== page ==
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1. What type of nerves have 12 pairs and emerge from the base of the brain?
Cranial nerves
2. Which type of neuron carries sensory information into and towards the brain and spinal cord?
Afferent neuron
3. Which nervous system consists of the brain and spinal cord
4. What are some axons covered with to speed the rate of nerve impulse conduction?
Myelin sheath
5. What is the connective tissue covering the spinal cord and brain?
6. What disease is characterized by short recurrent, periodic attacks of motor, sensory, or physiological malfunctions known as seizures?
7. What are fast, predictable automatic responses to changes in the environment called?
8. The diaphragm is innervated by which nerve?
Phrenic nerve
9. What is the clear, colorless fluid that protects the brain and spinal cord against chemical and physical injuries?
10. What is located at the inferior part of the brain stem which controls the most basic life sustaining functions such as breathing?
Medulla oblongata
11. What are the 3 functions of the nervous system?
Sensory function, integrative function, motor function
12. What are the 2 main divisions of the nervous system?
Peripheral ns and central ns
13. What is the difference between the sympathetic and parasympathetic part of the autonomic nervous system?
Sympathetic neurons generally stimulate and encourage reactions but parasympathetic neurons decrease and discourage reactions
14. What is the electrical excitability of a neuron?
The capability to produce action potentials or impulses in response to stimuli
15. What are the main parts of a neuron?
Cell body, dendrites (receiving), axons (propagating)
16. What is the difference between white and grey matter?
Myelinated vs. unmyelinated
17. What are the 3 layers of spinal meninges?
Dura mater, arachnoid mater, pia mater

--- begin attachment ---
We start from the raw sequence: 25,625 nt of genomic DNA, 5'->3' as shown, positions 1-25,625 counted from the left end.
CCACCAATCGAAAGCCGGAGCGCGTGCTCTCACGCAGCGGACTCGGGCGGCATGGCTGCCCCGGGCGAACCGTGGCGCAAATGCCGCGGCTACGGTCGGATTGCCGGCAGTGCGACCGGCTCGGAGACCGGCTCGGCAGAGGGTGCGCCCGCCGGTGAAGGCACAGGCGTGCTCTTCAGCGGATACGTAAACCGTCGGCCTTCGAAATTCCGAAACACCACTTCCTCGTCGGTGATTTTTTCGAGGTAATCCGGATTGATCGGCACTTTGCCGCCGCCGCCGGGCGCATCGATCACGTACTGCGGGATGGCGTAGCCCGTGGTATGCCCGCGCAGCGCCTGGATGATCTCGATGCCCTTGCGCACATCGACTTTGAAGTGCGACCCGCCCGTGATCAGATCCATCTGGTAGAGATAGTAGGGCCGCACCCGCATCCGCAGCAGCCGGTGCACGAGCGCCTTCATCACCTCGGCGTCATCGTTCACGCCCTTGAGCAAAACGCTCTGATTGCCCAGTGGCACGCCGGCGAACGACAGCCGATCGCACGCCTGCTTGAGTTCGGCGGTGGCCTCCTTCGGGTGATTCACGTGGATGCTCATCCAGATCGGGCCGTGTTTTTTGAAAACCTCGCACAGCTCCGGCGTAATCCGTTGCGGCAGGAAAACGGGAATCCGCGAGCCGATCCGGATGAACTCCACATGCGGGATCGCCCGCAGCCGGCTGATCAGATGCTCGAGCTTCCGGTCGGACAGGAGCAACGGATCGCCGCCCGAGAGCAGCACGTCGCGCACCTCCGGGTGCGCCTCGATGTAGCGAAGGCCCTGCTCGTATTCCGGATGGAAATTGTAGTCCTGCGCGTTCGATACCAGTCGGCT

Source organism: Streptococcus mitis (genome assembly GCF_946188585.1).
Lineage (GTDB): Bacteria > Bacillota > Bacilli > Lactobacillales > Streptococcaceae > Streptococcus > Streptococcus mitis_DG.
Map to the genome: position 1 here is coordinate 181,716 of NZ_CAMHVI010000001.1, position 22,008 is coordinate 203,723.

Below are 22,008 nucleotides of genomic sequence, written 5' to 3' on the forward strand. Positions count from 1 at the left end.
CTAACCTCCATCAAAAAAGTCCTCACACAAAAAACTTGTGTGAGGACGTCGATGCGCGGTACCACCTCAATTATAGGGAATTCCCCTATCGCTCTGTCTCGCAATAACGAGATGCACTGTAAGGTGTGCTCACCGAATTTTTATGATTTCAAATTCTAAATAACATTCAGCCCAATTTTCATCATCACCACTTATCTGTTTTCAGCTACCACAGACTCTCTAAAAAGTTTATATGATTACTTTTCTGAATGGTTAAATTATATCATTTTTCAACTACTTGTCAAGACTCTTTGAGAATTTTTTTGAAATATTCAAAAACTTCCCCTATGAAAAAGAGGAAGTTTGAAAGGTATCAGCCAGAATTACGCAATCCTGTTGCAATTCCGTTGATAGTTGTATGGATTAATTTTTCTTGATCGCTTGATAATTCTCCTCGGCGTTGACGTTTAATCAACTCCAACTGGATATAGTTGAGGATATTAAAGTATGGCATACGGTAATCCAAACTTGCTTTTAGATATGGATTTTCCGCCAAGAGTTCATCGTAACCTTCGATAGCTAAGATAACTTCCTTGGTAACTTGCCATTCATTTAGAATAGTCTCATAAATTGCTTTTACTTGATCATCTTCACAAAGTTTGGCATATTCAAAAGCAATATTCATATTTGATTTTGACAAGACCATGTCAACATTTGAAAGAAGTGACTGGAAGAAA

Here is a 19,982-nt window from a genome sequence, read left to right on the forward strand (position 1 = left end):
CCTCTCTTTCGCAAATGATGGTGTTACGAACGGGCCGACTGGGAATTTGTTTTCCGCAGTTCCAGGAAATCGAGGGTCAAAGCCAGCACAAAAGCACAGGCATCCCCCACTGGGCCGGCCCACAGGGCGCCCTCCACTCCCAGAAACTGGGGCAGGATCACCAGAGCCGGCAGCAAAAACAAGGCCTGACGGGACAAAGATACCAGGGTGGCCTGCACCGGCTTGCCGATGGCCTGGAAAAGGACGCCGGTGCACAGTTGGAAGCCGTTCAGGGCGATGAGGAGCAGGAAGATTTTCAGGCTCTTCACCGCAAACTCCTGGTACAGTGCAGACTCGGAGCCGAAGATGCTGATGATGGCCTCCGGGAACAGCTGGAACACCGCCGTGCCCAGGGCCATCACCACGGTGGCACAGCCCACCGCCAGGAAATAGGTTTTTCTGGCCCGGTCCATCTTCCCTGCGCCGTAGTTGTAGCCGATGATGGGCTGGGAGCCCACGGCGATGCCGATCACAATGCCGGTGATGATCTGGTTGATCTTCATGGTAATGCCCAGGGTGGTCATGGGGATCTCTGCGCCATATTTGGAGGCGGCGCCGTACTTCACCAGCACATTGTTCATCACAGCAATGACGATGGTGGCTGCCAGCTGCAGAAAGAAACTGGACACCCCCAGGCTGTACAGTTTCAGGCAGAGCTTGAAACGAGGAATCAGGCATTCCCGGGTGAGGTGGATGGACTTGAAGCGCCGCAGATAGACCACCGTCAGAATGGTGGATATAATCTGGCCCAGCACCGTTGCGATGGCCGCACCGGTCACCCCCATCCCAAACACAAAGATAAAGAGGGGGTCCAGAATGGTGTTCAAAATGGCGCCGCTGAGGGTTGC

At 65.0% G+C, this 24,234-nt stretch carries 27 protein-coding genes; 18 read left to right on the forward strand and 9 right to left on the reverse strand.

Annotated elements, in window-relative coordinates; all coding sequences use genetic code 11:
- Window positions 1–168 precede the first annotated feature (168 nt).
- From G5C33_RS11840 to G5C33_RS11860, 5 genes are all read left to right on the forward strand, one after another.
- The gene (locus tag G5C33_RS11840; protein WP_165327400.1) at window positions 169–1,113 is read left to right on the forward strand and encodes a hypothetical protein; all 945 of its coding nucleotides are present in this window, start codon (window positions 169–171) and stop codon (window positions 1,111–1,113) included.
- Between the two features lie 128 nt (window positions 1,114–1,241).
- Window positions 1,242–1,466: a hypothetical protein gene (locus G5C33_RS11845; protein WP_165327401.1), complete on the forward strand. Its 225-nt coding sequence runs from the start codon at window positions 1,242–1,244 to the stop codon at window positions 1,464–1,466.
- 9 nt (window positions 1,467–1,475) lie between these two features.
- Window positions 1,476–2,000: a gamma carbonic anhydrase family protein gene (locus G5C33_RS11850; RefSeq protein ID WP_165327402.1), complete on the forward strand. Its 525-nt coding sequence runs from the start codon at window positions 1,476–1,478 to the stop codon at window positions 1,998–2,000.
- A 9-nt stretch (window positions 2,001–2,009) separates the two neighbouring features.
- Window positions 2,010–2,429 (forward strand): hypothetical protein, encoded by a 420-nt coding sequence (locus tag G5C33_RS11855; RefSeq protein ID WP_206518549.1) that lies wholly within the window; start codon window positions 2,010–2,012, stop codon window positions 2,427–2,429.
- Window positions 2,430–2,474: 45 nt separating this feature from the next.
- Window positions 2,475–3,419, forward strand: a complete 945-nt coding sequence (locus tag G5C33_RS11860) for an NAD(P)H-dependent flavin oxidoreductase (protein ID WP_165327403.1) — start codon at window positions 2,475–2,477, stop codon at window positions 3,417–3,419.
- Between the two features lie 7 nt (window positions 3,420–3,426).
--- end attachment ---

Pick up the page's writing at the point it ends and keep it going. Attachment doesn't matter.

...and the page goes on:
18. What are the 2 enlargements of the spinal cord?
Cervical and lumbar
19. What is the process of sensation?
Stimulation of sensory receptors, transduction of the stimulus, generation of impulses, integration of sensory input
19. What is the most common cause of blindness?
20. What is a dendrite?
The receiving or input portions of a neuron
21. What is multiple sclerosis?
MS is a progressive destruction of myelin sheaths of neurons of the CNS (auto-immune)
22. What are the special senses?
Smell, taste, vision, hearing, equilibrium
23. What does the autonomic nervous system regulate?
Activity of smooth muscle, cardiac muscle, certain glands
24. What are the 3 branches of the PNS?
Somatic, autonomic, enteric
25. How do local anesthetics work?
sodium ion channels are blocked so the pain signals are not sent
26. What is a TIA?
A transient ischemic attack; it usually leads to a CVA (stroke)
27. What does the pons regulate?
28. What is the difference between REM and NREM sleeping?
REM is when you dream
29. What is a cataract?
Loss of transparency of the lens; it can lead to blindness
30. What is the difference between cones and rod?
Cones/color vision; rods/ black and white & peripheral vision
31. What do sensory and motor neurons do?
Sensory (afferent) provide input to the CNS; motor (efferent) carry output from the CNS to effectors
32. What does nervous tissue consist of?
Neurons and neuroglia
33. What is a synapse?
The site of functional contact between two excitable cells
34. What is white matter?
It consists of aggregations of myelinated processes
35. What do Schwann cells do?
In the PNS< Schwann cells begin to form myelin sheaths around axons during fetal development
36. What are gaps in the myelin sheath called?
Nodes of Ranvier
37. The area of skin that provides sensory input for one pair of spinal nerves is called:
A dermatome
38. Shingles is an infection caused by:
Herpes zoster
39. What is the medical term for a condition of functional sluggishness?
40. What is an acute inflammation of the brain called?
41. What is another name for a stroke?
Cerebral vascular accident
42. What is the study that deals with the functions and disorders of the nervous system?
43. The pain that occurs as a result of hitting your “funny bone” occurs as a result of what?
Hitting, and therefor irritating your ulnar nerve
44. What is shingles?
a re-exacerbation of the herpes virus which was lying dormant in the DNRG (dorsal nerve root ganglia); it typically appears as a very painful, blistery rash along a specific dermatomal distribution
45. What is quadriplegia?
paralysis of all 4 limbs
46. What is hemiplegia?
paralysis of either left half or right half of body
47. What is diplegia?
paralysis of either both upper or both lower extremities
48. How do morphine and other opium derivative pain killers work?
by altering the quality of pain perception
49. What is a concussion?
an abrupt temporary loss of consciousness (no bruising to brain)
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